Representative Ilhan Omar (D-05-MN) wrote a letter to the Biden administration asking for “urgent intervention” regarding the Line 3 pipeline that has been under construction for months. Omar says there have been “concerning violations of treaty rights” in recent weeks.
In Minnesota, we’re making our voices loud and clear: Protect Indigenous sovereignty.
Today, I led a letter to President Biden to call for urgent intervention amidst the Line 3 pipeline construction. pic.twitter.com/QJwYyyOowo
— Rep. Ilhan Omar (@Ilhan) August 30, 2021
Omar’s letter went on to blame the severe drought that much of Minnesota has been facing and the recent uptick in wildfires on climate change and pipelines like Line 3.
She wrote, “When such massive environmental changes during construction are weighed alongside the long-term impacts of climate change driven by ongoing Line 3-related emissions…we are not upholding our obligations under treaties to preserve ecosystems that are economically and culturally vital to Indigenous nations.”
Omar also called arrests of Line 3 protesters or water protectors “clear violations of Tribal rights.” She went on to discuss the actions of law enforcement and state agencies, expressing her disagreement with their decisions regarding arresting protesters, law enforcement increasing patrols of pipeline areas, and surveillance of protesters.
Omar called local Indigenous tribes “sovereign Tribal nations,” and went on to say that there should be “ongoing consultation” and “consent” from “all Tribes in Minnesota” regarding the installation of Line 3. She said she believes the federal government has a “responsibility” to make sure that treaties are upheld and “engage with Tribal nations on a government-to-government level.”
According to the Minnesota Public Utilities Commission website:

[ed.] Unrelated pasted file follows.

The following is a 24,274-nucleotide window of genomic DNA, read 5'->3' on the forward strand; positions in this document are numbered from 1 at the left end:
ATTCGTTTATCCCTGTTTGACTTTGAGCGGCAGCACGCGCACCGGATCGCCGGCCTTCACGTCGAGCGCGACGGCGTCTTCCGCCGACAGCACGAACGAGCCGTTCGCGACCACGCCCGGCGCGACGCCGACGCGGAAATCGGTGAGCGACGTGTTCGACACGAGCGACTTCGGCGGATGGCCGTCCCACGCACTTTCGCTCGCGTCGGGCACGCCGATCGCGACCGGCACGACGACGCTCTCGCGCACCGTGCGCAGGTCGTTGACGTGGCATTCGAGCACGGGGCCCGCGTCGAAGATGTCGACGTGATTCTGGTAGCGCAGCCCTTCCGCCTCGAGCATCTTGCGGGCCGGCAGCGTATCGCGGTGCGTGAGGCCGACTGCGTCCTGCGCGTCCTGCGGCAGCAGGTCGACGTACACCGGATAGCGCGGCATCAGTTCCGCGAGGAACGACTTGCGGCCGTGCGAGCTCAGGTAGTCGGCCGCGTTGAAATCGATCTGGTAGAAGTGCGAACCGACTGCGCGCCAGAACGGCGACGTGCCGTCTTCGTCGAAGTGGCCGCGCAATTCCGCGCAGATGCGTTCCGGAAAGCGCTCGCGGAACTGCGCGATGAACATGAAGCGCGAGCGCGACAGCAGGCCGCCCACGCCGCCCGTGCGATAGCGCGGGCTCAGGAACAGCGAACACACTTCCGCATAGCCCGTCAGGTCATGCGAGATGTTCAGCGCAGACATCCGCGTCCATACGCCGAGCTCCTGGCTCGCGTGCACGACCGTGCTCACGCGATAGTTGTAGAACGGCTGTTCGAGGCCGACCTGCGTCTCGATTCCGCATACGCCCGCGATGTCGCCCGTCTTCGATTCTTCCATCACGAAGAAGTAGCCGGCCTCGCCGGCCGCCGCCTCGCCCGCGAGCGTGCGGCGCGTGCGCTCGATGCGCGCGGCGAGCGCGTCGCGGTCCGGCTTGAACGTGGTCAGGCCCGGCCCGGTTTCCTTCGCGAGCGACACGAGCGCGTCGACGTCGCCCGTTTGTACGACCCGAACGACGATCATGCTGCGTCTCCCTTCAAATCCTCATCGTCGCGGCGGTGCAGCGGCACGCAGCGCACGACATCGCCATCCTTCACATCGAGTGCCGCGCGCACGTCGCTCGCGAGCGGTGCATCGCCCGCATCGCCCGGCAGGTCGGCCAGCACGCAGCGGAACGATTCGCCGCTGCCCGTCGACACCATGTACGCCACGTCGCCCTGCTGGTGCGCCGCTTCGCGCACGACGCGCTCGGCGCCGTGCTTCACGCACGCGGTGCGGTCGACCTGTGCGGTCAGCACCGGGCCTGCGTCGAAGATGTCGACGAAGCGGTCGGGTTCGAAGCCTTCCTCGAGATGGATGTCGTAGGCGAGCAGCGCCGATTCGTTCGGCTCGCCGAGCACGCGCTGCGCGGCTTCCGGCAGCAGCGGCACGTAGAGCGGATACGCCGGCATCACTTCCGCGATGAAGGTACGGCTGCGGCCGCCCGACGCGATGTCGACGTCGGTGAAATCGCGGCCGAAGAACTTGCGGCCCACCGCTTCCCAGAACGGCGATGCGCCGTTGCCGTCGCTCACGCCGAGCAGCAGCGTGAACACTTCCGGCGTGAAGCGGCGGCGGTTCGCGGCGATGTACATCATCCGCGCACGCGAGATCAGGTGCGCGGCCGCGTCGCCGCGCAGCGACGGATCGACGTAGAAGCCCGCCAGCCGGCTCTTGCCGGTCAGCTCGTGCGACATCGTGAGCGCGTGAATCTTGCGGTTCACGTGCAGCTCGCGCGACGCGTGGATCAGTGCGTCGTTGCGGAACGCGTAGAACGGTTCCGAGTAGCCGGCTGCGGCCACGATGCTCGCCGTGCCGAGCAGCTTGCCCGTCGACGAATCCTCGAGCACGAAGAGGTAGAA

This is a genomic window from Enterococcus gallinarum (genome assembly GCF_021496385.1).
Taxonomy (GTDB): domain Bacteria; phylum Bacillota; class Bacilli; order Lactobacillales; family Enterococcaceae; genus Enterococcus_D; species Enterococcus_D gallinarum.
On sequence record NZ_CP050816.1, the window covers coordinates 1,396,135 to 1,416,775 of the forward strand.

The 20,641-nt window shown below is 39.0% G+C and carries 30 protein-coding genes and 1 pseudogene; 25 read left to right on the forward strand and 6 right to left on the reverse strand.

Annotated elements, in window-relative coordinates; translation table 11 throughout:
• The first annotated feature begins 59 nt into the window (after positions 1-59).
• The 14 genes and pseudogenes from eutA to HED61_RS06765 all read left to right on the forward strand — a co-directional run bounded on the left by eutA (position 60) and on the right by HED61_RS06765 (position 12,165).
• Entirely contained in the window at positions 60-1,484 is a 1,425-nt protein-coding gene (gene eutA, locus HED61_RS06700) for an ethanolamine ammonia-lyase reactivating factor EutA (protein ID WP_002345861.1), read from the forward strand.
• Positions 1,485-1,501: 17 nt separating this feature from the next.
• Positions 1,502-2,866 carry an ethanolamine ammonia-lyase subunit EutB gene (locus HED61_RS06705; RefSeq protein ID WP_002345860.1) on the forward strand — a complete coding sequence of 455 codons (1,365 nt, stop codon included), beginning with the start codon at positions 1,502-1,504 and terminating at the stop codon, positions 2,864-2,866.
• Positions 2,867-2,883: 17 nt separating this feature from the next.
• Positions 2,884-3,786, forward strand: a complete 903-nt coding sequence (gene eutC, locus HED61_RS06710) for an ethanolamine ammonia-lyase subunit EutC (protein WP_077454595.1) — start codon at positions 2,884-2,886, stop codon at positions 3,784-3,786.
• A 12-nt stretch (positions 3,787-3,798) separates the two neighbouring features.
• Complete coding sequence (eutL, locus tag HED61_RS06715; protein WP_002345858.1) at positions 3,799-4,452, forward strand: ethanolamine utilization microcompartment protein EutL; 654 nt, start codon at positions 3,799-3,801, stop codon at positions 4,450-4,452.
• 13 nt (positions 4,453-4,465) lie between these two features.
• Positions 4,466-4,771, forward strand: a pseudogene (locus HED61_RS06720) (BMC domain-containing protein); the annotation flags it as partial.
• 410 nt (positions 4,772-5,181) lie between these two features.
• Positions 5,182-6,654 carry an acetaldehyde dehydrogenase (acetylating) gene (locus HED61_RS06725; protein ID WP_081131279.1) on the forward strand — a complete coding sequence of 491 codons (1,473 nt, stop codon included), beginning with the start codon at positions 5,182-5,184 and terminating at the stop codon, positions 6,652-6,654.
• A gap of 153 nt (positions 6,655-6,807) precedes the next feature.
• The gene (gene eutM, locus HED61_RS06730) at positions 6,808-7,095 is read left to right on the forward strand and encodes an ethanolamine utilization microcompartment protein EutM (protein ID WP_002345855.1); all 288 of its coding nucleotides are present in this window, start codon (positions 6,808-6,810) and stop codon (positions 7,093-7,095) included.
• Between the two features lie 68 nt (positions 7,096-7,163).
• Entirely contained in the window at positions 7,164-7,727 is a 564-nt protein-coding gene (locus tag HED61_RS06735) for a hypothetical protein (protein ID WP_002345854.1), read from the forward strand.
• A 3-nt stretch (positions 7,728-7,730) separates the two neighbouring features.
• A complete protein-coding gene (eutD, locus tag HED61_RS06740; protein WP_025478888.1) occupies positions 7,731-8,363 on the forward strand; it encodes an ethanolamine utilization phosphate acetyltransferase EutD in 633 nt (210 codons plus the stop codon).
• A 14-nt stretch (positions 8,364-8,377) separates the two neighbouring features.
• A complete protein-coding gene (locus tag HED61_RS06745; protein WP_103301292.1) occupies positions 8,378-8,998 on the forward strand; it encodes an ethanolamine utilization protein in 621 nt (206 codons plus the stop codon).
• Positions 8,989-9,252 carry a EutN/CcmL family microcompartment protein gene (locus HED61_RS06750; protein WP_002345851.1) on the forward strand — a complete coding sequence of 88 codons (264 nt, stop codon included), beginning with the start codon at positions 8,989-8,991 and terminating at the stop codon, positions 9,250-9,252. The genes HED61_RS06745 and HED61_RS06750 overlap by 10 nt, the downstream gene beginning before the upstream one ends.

The Line 3 Pipeline Replacement Project is described as an integrity and maintenance driven project that would involve the construction of 330 miles of new 36-inch diameter pipeline to replace 282 miles of the existing 34-inch Line 3 pipeline in Minnesota. The new Line 3 would be capable of delivering all grades of crude oil and is generally expected to serve the same markets and transport the same product mix as the existing Line 3. Once the new Line 3 pipeline has been installed, tested, and is operational, the existing Line 3 pipeline would be permanently deactivated in adherence with federal regulations.
Line 3 has been an object of criticism from environmentalists for years, and protests have heated up as the project reaches its closure. Last week, as reported by The Minnesota Sun, 69 protesters were arrested outside the Governor’s Mansion after an unlawful assembly was declared and protesters refused to leave.
According to the Stop Line 3 website, “Line 3 isn’t about safe transportation of a necessary product, it’s about expansion of a dying tar sands industry. Line 3 would contribute more to climate change than Minnesota’s entire economy.” They have been protesting the renovation of the pipeline for both environmental reasons and for justice, claiming that “Line 3 would violate the treaty rights of Anishinaabe peoples and nations in its path.”
Omar’s letter asks for a response from the Biden administration but as of Tuesday afternoon, none has been issued.
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